The vast majority of cultures from the ancient world have been dug out and reconstructed based on everyday objects made of clay, porcelain, stone, and metal. Porcelain is here a two-fold reference: to the lasting narratives imbued in domestic tools and also the fragility of material culture. Shattered objects torn from their original setting cannot be reconstructed in situ, though they can be reinterpreted and relocated. For instance, the appropriation and erasure of Palestinian material history, which is oftentimes discarded or manipulated to trace modern Israel’s Biblical origins (as in, for example, Jerusalem’s Bible Lands Museum, where relics varying from pre-classical cultures through the Middle Ages are streamlined with the creation of the modern state as its rational justification and official history). “In the Future They Ate from the Finest Porcelain” shows how the documentary filmmaker, whose analytical eye emphasizes accuracy and truth telling, becomes a neutralized observer, and therefore, in a scientific manner, immune to violence and destruction. The documentary format — quintessential to those doing work about Palestine or conflict zones in general — has a tendency to portray victims as defenseless and depoliticized, without agency or free will. Fiction, on the other hand, catapults Palestinians into an active future, in which the past is experienced as continuity and not as rupture. By manipulating the dating of porcelain, the film restores the lost history of a ‘counterfeit’ people and halts their imminent disappearance.
When archaeology is used as a rational tool, as Sansour suggests in the film, the past is altered constantly in order to resolve the anxieties of the present, and the study of material culture becomes a platform of ideological configuration, subject to falsification. How, then, can the invisibility of the oppressed be corrected when it’s at the service of a documentary hyperrealism that suspends judgment and confines subjects to an abstract existence, left in the shadows of history? That Sansour deliberately chose to set the Palestinian narrative in the future is a gesture of empowerment, no matter how uncertain or fraught with contradiction such a future may be.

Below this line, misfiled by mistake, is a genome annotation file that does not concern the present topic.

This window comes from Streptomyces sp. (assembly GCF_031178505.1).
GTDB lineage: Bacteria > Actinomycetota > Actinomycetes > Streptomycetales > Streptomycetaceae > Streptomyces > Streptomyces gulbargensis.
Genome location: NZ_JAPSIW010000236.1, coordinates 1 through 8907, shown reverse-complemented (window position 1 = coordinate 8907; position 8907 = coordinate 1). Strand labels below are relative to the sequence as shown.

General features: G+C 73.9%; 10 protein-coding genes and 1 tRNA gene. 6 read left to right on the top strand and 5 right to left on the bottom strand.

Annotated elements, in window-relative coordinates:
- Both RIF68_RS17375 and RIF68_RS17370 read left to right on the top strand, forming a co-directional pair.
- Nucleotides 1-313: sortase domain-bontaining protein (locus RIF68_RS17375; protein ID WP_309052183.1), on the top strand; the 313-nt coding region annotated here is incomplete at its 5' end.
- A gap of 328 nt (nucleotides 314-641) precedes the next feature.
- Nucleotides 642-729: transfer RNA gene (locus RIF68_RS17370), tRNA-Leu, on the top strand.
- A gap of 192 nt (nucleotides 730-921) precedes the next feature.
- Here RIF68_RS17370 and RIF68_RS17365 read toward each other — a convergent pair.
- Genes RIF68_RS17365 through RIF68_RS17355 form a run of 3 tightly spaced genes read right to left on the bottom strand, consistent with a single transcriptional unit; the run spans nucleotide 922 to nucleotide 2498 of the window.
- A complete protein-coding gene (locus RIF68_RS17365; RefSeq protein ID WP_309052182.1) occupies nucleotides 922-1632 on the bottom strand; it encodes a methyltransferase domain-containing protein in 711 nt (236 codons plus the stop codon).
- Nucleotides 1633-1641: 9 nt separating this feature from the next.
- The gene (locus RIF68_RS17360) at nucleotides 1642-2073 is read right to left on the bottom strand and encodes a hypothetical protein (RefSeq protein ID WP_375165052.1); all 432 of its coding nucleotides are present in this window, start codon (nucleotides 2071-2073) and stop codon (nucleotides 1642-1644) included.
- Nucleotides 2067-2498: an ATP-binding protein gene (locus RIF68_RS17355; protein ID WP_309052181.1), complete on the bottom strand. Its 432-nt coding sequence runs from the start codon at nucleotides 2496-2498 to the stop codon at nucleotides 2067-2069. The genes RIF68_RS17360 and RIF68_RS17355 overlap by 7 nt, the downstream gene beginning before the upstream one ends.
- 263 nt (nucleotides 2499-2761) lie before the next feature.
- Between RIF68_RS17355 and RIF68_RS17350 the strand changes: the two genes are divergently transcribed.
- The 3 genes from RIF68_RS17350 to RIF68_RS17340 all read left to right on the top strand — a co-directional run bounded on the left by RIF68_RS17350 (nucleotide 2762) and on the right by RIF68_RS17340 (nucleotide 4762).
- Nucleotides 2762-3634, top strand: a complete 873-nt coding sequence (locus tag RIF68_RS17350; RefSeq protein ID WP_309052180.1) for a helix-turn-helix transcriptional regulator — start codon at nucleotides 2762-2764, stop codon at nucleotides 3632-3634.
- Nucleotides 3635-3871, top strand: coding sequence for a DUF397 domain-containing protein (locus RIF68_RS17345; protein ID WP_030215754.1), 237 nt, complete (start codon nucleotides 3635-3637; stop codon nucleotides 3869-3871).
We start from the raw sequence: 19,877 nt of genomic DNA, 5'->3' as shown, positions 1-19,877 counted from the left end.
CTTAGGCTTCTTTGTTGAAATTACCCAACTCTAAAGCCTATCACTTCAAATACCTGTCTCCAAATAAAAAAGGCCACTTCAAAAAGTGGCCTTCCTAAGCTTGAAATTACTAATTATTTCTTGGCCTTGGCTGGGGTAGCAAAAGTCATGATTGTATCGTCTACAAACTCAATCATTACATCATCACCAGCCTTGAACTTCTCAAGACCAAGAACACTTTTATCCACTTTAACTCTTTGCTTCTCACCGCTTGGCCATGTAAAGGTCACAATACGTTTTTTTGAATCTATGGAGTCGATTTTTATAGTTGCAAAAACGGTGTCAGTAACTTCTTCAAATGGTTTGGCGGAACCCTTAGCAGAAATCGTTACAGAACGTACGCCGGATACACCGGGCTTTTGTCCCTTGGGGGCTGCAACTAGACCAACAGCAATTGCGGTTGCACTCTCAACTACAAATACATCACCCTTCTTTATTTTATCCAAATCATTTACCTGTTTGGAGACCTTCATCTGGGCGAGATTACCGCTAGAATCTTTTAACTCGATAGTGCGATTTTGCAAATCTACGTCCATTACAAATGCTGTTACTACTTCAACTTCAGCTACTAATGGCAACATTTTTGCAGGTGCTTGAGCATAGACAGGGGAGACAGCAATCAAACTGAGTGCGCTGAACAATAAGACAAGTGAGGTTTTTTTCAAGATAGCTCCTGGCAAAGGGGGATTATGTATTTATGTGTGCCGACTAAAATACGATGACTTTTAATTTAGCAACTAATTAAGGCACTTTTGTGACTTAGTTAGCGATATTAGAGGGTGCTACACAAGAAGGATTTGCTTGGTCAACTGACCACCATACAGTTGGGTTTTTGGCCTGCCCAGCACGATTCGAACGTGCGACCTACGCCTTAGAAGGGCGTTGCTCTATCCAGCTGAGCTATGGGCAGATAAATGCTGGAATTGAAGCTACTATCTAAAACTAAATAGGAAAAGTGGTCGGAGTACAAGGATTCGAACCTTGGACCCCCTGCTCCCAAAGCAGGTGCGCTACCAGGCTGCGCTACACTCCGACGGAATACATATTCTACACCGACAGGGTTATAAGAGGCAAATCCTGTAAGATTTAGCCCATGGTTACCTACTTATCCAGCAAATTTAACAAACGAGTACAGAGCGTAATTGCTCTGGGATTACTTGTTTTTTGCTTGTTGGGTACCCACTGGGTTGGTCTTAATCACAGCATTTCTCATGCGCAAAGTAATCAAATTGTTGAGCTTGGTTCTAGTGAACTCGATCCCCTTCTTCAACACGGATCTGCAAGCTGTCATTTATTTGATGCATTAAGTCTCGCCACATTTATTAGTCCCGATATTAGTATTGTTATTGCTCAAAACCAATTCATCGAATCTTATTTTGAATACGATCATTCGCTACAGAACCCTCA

There has been a recent surge in popularity of science fiction in the Arab world; in addition to the work of Larissa Sansour, there’s been Hassan Blasim’s projected futuristic anthology “Iraq +100,” Sophia Al Maria’s video work “The Gaze of Sci Fi Wahabi” (2008), the panels on science fiction held at Arabic cultural festivals, and the rediscovery of 20th-century Arabic science fiction, which all point to a larger trend: It is not that Arabs want to escape the bleakness of a present fraught with violence and horror; instead, they are driven by the irresistible desire to imagine the unlikeliest futures when the present is collapsing under its own weight — to be at home in the future, to inhabit its borders, and be nurtured by its possibilities. In Larissa Sansour’s films — the result of extensive visual research and teamwork between the artist and her partner Søren Lind — cinema becomes an additional continent, in which the experiences of Sansour’s permanent exile in Europe are made manifest: Subjects are disentangled from their own lives, and it is precisely this distance that opens their eyes and permits them to see our world as a site of absurdity and homelessness.
Larissa Sansour: In the Future They Ate From the Finest Porcelain continues at Sabrina Amrani Gallery (Calle de la Madera, 23, 28004 Madrid, Spain) through April 27.